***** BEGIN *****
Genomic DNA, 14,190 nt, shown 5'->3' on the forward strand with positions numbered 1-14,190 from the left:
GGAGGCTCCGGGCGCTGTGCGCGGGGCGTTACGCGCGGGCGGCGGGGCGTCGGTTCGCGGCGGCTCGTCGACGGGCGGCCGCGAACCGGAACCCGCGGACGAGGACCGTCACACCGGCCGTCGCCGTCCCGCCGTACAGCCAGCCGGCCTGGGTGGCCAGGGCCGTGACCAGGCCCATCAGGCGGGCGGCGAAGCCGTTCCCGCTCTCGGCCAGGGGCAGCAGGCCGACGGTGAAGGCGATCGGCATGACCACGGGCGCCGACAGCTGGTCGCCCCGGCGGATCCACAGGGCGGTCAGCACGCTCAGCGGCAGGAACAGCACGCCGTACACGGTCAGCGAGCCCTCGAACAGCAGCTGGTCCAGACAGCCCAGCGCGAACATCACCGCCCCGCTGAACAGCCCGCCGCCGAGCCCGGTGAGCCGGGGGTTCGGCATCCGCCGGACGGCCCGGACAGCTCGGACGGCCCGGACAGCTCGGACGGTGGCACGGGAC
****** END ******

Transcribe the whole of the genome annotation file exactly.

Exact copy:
Genomic DNA, 14,190 nt, shown 5'->3' on the forward strand with positions numbered 1-14,190 from the left:
GGAGGCTCCGGGCGCTGTGCGCGGGGCGTTACGCGCGGGCGGCGGGGCGTCGGTTCGCGGCGGCTCGTCGACGGGCGGCCGCGAACCGGAACCCGCGGACGAGGACCGTCACACCGGCCGTCGCCGTCCCGCCGTACAGCCAGCCGGCCTGGGTGGCCAGGGCCGTGACCAGGCCCATCAGGCGGGCGGCGAAGCCGTTCCCGCTCTCGGCCAGGGGCAGCAGGCCGACGGTGAAGGCGATCGGCATGACCACGGGCGCCGACAGCTGGTCGCCCCGGCGGATCCACAGGGCGGTCAGCACGCTCAGCGGCAGGAACAGCACGCCGTACACGGTCAGCGAGCCCTCGAACAGCAGCTGGTCCAGACAGCCCAGCGCGAACATCACCGCCCCGCTGAACAGCCCGCCGCCGAGCCCGGTGAGCCGGGGGTTCGGCATCCGCCGGACGGCCCGGACAGCTCGGACGGCCCGGACAGCTCGGACGGTGGCACGGGAC